In a case currently on appeal in federal court, a man convicted in a landmark prosecution of crooked waste-haulers petitioned for relief, claiming that prosecutors had found a way to pick Ms. Snyder for cases where they wanted to be sure of a conviction. A federal district court denied the petition because he found no bias on Ms. Snyder’s part. The federal judge did chide her, however, for some “ill-advised remarks” and “less than tactful” statements-including a reference to a witness as “full of baloney.”

Ms. Snyder’s reversal rate, however, speaks for itself: Over 20 years and hundreds of cases, higher courts overturned her only about a half-dozen times.

Ms. Snyder says she hasn’t committed to a run against Mr. Morgenthau next year, but the main remaining obstacles are practical ones, like the question of whether she’ll be able to raise enough money to mount a serious campaign. In her interview with The Observer , she began laying out the case against the D.A. and describing her own vision for the office.

Ms. Snyder’s criticisms stem largely from her time as a judge, hearing testimony against violent felons and feeling obliged-as defense lawyers ruefully noted-to intervene on behalf of young prosecutors who, she said, “weren’t ready to try cases.”

“Frank Hogan’s idea was [to] take good people from local law schools-people who’ve got guts and fire in the belly,” she said. “I think it’s gone to more ‘Let’s hire only-or primarily-Ivy League people.'”

Ms. Snyder said she would focus those prosecutors on the violent street crime that she considers most destructive.

“The current D.A. has been interested primarily in white-collar crime. I think the primary focus has to be on protecting poor communities, protecting minorities, protecting people from being victims,” she said. “You need energy, you need somebody who’s going to interact with the people of this city-and that’s not happening now.”

Ms. Snyder indicated that she differs from Mr. Morgenthau on some other fronts. She would consider seeking the death penalty in particularly heinous crimes, she said, something the incumbent has not done. And, in what could become an explosive issue, she charges that Mr. Morgenthau backs the punitive Rockefeller drug laws, with their stiff sentences for relatively low-level drug dealers.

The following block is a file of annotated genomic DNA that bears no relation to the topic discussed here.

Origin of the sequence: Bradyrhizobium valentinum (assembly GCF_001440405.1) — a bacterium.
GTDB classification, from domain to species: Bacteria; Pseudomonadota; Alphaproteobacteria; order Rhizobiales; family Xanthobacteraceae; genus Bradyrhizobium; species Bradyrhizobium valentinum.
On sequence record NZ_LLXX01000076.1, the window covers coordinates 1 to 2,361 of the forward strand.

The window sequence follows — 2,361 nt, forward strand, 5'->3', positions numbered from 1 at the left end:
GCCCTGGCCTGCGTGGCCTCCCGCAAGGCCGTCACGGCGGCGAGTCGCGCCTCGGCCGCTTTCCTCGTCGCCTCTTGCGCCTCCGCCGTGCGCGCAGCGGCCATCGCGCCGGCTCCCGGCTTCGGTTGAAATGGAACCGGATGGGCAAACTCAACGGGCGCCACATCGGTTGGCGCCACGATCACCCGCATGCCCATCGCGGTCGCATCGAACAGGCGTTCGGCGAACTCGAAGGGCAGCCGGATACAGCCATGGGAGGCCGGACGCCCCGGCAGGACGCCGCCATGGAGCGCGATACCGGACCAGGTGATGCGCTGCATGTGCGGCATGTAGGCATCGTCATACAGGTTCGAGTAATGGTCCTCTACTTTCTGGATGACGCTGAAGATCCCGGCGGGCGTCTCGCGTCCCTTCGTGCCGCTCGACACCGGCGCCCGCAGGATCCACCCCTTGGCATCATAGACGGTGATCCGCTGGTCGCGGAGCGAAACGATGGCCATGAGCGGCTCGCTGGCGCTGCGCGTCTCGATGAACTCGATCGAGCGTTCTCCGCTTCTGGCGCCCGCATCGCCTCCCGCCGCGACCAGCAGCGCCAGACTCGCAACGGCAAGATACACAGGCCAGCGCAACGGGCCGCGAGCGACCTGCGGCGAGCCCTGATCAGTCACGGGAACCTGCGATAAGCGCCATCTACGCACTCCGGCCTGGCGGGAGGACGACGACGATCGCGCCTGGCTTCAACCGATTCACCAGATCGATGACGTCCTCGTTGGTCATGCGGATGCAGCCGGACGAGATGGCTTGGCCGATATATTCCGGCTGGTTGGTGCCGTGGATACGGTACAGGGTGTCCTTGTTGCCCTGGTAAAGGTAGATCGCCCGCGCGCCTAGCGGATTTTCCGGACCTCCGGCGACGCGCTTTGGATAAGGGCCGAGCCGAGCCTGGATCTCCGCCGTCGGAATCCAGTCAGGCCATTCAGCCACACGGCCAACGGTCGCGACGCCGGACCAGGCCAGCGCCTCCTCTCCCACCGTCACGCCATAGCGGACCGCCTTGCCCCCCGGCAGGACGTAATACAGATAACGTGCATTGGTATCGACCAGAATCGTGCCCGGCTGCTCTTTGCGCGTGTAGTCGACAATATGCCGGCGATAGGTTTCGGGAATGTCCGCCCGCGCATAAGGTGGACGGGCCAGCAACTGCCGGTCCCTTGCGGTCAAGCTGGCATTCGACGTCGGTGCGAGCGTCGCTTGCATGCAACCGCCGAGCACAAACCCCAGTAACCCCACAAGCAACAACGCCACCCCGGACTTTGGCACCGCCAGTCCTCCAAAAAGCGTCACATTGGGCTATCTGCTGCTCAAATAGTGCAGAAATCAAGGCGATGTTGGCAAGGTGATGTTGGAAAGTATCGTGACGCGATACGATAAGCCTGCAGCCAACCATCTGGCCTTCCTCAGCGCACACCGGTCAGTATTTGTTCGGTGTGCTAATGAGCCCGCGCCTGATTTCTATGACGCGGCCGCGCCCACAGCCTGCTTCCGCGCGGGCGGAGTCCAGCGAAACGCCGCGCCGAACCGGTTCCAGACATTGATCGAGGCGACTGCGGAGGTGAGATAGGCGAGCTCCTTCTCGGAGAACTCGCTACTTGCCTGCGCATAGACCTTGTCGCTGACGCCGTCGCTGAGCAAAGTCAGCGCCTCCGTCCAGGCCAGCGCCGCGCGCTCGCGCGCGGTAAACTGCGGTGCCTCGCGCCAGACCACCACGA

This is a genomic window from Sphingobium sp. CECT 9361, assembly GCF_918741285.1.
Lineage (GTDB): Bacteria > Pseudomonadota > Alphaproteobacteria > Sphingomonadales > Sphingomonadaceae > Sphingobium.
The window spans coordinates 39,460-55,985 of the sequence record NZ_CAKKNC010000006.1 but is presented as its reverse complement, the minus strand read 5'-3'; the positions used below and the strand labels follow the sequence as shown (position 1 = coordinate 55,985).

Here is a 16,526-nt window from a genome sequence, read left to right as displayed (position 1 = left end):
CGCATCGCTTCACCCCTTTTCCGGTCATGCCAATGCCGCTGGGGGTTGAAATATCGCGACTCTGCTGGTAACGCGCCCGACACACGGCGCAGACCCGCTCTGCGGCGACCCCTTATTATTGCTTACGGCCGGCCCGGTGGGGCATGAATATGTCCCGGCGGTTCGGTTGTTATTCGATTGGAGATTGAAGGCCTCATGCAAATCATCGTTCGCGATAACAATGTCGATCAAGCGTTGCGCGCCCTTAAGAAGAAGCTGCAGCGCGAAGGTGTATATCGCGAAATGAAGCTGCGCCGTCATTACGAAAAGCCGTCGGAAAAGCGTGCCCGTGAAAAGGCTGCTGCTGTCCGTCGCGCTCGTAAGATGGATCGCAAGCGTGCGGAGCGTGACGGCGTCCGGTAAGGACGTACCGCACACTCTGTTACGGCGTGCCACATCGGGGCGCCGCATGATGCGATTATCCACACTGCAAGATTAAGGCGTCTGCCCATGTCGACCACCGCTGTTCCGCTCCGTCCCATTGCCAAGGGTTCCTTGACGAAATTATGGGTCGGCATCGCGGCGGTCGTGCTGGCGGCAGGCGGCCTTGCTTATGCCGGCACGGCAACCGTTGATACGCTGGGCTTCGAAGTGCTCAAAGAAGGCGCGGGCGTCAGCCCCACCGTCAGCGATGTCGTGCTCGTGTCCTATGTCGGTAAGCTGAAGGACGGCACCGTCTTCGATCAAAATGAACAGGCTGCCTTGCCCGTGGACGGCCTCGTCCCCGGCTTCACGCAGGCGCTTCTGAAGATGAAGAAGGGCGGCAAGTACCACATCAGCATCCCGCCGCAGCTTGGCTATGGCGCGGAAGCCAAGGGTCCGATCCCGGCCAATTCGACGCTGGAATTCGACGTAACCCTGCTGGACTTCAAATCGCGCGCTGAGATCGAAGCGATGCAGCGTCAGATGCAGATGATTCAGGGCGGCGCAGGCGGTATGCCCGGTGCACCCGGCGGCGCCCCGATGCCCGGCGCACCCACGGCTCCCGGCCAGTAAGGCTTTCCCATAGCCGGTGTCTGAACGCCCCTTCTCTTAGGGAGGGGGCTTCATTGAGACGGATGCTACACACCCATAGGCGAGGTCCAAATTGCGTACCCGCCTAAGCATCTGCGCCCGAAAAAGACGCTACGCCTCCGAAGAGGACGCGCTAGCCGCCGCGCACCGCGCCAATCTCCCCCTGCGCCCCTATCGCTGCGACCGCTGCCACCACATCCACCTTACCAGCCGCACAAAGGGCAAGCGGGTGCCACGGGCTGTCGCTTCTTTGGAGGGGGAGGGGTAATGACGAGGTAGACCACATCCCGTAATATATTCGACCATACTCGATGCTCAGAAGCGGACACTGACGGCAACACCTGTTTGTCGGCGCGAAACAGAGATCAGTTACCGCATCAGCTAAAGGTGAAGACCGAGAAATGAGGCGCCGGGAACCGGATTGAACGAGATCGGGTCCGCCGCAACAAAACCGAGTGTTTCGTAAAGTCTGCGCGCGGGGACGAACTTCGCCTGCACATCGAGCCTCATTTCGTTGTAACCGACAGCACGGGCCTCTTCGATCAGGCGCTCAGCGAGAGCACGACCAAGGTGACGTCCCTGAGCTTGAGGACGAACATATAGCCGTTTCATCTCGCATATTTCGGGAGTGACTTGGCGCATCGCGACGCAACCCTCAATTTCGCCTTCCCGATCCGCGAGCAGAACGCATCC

“On drug laws, the district attorneys’ association-and therefore [Mr. Morgenthau] as well-have never, ever been in favor of reform,” Ms. Snyder said. “I want to see more treatment; I want to see more drug education.”

Drug-Law Reform

Advocates of drug-law reform said that Mr. Morgenthau had been entirely absent from the debate. The district attorneys’ association has opposed any “radical overhaul” of the Rockefeller drug laws. But Mr. Morgenthau’s spokeswoman, Barbara Thompson, denied that he supports the laws’ most severe penalties.

“The office’s practice is that we don’t enforce the Rockefeller drug laws on the first arrest, and we enforce them differently than the upstate district attorneys,” she said. Ms. Thompson said that 84 percent of people arrested for the first time on the most common drug-dealing charge are allowed to plead guilty to lesser charges.

But it’s one thing to say that Mr. Morgenthau is vulnerable on this point; it’s another to say that Ms. Snyder will be able to make it stick. Can the tough judge persuade Manhattan’s voters-many of them black and Hispanic-that she’s on their side? On the bench, she experimented with sending defendants to rehabilitation programs, of which she’s become a forceful advocate. But she has also sent many young black and Hispanic men to prison for decades. To critics, her new, vocal advocacy of drug-law reform seems calculating, but Ms. Snyder said she’s always been on the side of the victims.

“There are a tremendous number of people in Washington Heights, for example, who are grateful that I’ve helped, in my own way as a judge, to keep their community safer,” she said. “Do I think the family of drug dealers, murderers who are doing 100 years to life, are grateful to me and are going to appreciate me? No, and I don’t really give a damn.”